I'm struggling to see how Integral gain is used for motor positioning.
Suppose we have an AC motor (with a 2048PPR encoder on the shaft) connected to a winch which drives an object forwards and backwards. At 0 speed and 0 torque, there is no movement.
Now, using Proportional gain, we can drive the motor to a position and as it approaches the setpoint, the output to the motor decreases. The motor hopefully lands close to the setpoint.
If we use Integral gain, where the error accumulates, when we reach the setpoint the value of I is still high and the motor overshoots (even with very little ki). This wouldn't be a problem if the motor required a non-zero voltage to maintain its position (e.g. using the motor as a hoist).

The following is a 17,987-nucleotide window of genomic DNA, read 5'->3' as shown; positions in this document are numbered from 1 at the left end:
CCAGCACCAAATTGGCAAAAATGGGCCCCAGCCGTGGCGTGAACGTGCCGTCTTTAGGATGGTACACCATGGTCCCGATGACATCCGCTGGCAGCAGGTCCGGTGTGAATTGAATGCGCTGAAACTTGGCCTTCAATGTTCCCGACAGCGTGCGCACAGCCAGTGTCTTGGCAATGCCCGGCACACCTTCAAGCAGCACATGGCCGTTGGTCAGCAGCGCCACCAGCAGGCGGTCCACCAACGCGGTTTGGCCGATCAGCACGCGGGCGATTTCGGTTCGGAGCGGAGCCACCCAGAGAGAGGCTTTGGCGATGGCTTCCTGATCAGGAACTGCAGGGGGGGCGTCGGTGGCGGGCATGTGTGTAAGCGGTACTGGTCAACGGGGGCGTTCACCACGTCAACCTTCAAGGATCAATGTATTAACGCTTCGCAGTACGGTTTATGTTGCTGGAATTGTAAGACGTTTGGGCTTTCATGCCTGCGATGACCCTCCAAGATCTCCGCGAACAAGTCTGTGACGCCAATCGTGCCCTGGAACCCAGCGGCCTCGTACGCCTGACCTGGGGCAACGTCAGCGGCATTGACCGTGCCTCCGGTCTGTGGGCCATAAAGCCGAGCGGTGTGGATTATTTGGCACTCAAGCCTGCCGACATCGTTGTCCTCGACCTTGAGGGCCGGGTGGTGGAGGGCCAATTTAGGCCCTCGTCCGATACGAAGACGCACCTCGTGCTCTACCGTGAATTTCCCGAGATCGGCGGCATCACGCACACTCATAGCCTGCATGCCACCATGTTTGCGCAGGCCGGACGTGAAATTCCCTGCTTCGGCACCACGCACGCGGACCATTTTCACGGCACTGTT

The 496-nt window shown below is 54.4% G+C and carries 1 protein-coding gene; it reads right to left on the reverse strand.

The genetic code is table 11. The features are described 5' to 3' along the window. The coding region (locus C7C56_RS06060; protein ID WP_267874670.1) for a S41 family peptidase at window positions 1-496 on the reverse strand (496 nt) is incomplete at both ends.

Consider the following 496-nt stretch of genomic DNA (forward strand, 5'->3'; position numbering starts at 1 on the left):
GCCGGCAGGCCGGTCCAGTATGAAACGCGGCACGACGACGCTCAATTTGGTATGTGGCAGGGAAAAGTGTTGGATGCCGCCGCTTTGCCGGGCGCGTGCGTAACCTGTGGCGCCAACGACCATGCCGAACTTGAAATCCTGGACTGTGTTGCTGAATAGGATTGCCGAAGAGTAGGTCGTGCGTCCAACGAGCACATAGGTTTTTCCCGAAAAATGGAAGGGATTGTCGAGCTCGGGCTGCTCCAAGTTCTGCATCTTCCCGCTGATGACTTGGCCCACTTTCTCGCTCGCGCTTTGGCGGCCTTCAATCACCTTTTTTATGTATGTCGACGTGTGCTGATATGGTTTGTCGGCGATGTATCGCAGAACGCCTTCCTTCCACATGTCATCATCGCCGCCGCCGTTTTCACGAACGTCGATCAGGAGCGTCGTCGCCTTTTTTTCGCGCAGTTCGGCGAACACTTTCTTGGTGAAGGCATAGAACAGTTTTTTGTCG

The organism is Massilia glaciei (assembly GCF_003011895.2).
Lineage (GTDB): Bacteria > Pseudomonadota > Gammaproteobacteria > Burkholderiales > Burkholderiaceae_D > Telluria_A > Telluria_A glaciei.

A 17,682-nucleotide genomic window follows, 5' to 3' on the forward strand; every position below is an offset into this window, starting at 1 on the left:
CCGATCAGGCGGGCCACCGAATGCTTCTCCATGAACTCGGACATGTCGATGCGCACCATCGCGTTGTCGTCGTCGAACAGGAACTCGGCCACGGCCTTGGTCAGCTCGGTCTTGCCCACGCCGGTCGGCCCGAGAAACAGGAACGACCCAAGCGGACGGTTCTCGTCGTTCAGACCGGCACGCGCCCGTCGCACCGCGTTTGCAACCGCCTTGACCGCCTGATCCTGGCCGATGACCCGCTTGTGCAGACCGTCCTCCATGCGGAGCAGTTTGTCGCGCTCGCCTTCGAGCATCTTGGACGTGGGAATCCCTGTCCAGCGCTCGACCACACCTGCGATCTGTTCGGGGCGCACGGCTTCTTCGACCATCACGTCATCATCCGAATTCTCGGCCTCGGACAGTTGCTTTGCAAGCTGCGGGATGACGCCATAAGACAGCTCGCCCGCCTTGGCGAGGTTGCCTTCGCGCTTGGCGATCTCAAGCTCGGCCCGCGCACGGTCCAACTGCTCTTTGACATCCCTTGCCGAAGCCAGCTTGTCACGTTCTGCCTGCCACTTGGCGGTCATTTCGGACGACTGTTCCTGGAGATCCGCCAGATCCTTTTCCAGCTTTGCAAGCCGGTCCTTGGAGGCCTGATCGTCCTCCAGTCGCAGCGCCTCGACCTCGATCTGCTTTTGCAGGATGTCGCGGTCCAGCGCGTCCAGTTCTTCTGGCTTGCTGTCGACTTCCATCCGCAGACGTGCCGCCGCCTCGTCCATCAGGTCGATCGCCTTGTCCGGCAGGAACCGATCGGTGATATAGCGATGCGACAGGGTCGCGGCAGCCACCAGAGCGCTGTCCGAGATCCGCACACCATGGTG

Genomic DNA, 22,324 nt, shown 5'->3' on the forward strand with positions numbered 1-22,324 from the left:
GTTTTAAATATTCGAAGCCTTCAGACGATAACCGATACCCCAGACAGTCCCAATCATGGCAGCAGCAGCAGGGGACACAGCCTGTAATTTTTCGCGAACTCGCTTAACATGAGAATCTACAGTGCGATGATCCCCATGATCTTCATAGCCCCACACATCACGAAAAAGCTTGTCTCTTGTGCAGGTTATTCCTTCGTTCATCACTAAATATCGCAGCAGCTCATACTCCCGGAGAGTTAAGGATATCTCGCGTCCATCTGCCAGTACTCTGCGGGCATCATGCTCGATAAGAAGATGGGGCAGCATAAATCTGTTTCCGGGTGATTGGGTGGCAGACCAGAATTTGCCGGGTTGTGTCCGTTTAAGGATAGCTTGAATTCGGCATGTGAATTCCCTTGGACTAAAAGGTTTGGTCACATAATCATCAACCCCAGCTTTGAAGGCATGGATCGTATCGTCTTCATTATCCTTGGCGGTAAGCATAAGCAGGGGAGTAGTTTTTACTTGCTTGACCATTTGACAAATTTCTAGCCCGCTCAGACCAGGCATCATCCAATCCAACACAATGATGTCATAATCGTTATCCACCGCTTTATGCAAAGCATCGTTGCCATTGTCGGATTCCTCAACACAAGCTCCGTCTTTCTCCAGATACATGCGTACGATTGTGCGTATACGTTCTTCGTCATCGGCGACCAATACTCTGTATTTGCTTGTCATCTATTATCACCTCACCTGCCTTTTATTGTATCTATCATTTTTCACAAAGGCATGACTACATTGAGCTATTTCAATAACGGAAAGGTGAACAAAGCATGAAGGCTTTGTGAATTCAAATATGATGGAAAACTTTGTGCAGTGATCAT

The Integral may get very small, causing the motor to stop, but wouldn't it then rise up again after some time (depending on Ki), overshoot, and just oscillate around the setpoint infinitely?
A basic solution I've come up with is to use Integral gain to "push" the motor to its setpoint (effectively correcting the steady-state error), and when the motor is "close enough" to the setpoint, set the output to 0.
Is this a commonly used method? Are there any other approaches?